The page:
Over her 18-year career with Scotiabank, Horkoff started at the grass roots of the organization but has also been a financial advisor, worked in project management, change management, and eventually found herself as a regional director and, now, a District Vice President. She’s worked in Calgary, Edmonton, Regina, and back. She has also been named the Prairie Region Champion of Women in Leadership, working with the Employee Resource Group Women in Leadership, supporting communities, employees, and local organizations.
She contributes much of her success to the incredible people around her over the years, supporting her and her growth.
“The experience that I’ve had has been phenomenal,” she says. “I have been fortunate to work with many great leaders, mentors, and sponsors throughout my career. I have had the opportunity to work with a talented, diverse team of dedicated people right across Canada, representing different business lines, priorities, and cultural changes, all with the vision of providing exceptional customer and employee experiences.”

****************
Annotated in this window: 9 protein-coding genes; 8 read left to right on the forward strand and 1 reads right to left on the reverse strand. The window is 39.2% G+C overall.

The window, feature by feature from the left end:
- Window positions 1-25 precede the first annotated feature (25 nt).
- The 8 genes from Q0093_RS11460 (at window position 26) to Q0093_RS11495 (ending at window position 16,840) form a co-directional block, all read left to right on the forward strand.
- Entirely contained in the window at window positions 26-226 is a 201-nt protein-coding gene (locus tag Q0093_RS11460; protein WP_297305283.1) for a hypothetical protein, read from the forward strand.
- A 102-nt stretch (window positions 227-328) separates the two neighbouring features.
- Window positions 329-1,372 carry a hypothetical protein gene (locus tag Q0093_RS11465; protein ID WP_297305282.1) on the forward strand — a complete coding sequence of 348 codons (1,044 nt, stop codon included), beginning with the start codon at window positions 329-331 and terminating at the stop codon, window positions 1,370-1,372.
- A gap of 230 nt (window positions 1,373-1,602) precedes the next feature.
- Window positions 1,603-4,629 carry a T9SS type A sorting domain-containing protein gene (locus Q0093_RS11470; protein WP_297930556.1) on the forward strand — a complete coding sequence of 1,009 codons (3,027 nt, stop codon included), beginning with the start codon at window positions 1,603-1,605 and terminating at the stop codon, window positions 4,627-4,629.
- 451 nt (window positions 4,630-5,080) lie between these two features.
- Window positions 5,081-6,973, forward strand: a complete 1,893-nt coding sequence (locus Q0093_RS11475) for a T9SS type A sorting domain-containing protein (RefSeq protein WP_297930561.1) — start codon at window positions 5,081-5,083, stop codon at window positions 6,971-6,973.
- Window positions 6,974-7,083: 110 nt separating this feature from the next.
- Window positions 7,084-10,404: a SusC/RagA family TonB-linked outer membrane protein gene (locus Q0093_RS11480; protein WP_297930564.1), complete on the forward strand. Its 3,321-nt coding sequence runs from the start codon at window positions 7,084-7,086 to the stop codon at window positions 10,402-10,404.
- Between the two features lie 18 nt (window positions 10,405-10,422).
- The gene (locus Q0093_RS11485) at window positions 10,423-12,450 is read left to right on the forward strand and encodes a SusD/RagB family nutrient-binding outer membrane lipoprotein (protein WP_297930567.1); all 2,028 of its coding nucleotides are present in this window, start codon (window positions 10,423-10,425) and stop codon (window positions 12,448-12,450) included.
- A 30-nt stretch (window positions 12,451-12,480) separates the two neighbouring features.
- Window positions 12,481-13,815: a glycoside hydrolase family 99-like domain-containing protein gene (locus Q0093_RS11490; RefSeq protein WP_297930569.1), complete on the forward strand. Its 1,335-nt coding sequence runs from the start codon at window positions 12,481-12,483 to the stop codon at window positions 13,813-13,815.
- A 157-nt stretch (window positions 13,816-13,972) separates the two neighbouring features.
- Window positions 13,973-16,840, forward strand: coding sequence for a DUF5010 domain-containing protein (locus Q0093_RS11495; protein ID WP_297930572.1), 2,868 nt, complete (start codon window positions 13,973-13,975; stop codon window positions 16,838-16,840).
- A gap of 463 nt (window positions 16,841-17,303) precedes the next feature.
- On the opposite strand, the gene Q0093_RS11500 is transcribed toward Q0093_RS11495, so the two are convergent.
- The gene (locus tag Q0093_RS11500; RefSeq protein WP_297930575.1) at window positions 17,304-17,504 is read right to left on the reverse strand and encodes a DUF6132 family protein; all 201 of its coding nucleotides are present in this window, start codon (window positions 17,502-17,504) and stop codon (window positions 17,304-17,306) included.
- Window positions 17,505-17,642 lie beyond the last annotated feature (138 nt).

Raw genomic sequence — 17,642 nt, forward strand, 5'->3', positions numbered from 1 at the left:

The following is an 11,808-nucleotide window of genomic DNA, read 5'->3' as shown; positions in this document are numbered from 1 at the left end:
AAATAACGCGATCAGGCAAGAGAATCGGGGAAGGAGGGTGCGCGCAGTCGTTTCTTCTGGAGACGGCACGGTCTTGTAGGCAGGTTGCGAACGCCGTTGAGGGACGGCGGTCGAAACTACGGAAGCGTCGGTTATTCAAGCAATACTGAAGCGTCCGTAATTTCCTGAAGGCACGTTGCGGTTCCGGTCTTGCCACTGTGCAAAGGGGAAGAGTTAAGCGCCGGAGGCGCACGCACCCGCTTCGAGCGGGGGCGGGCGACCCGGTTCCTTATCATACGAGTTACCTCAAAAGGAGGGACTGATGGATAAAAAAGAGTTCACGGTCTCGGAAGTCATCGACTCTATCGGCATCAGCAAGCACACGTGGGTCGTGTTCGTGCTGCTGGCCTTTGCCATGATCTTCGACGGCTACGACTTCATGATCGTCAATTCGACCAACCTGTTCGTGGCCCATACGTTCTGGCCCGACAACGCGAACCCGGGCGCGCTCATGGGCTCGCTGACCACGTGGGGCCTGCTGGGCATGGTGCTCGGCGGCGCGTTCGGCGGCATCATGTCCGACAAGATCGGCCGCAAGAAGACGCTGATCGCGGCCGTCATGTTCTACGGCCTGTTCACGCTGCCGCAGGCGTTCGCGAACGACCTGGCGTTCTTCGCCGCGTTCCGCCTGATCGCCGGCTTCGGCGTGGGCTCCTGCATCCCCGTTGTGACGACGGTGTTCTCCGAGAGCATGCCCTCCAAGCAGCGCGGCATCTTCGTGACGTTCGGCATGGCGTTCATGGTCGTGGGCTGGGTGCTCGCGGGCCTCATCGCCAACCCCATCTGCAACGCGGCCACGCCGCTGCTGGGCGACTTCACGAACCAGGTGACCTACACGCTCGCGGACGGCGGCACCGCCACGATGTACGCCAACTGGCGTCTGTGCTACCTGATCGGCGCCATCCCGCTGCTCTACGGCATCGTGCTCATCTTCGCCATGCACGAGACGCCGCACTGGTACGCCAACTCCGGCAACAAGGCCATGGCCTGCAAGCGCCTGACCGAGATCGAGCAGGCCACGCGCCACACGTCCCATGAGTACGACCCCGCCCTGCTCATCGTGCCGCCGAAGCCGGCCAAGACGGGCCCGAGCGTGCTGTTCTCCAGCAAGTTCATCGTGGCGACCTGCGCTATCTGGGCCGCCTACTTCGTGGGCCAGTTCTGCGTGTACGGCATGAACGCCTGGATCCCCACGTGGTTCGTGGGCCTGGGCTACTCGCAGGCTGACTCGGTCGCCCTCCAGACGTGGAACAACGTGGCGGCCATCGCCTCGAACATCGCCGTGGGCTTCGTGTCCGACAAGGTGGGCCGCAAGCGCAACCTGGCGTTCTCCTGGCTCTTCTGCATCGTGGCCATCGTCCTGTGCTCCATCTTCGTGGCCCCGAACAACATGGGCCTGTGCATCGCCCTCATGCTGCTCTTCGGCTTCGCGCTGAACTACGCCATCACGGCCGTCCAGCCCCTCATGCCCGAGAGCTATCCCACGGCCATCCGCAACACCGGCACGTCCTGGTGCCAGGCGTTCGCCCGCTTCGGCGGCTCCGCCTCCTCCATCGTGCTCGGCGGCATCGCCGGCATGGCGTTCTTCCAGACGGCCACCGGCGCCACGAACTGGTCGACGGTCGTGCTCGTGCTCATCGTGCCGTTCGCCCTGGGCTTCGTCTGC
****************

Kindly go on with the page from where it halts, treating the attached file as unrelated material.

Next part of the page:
Supporting one another
This network of ongoing mentorship and support is integral to the success and development of any person in a workplace, but especially women.
In 2017, Jeanne Lehman founded Black Canadian Women in Action (BCW), a non-profit focused on empowering Black girls and women to strive for greatness and fulfilling their potential as businesswomen. BCW is committed to promoting empowerment through self-esteem, leadership, and confidence through conferences, workshops, programs, and more, where Black women can support one another and lift each other up.
Lehman noticed there were many organizations focused on civil rights for Black women—empowering and important in their own right—but not many resources for Black women in business.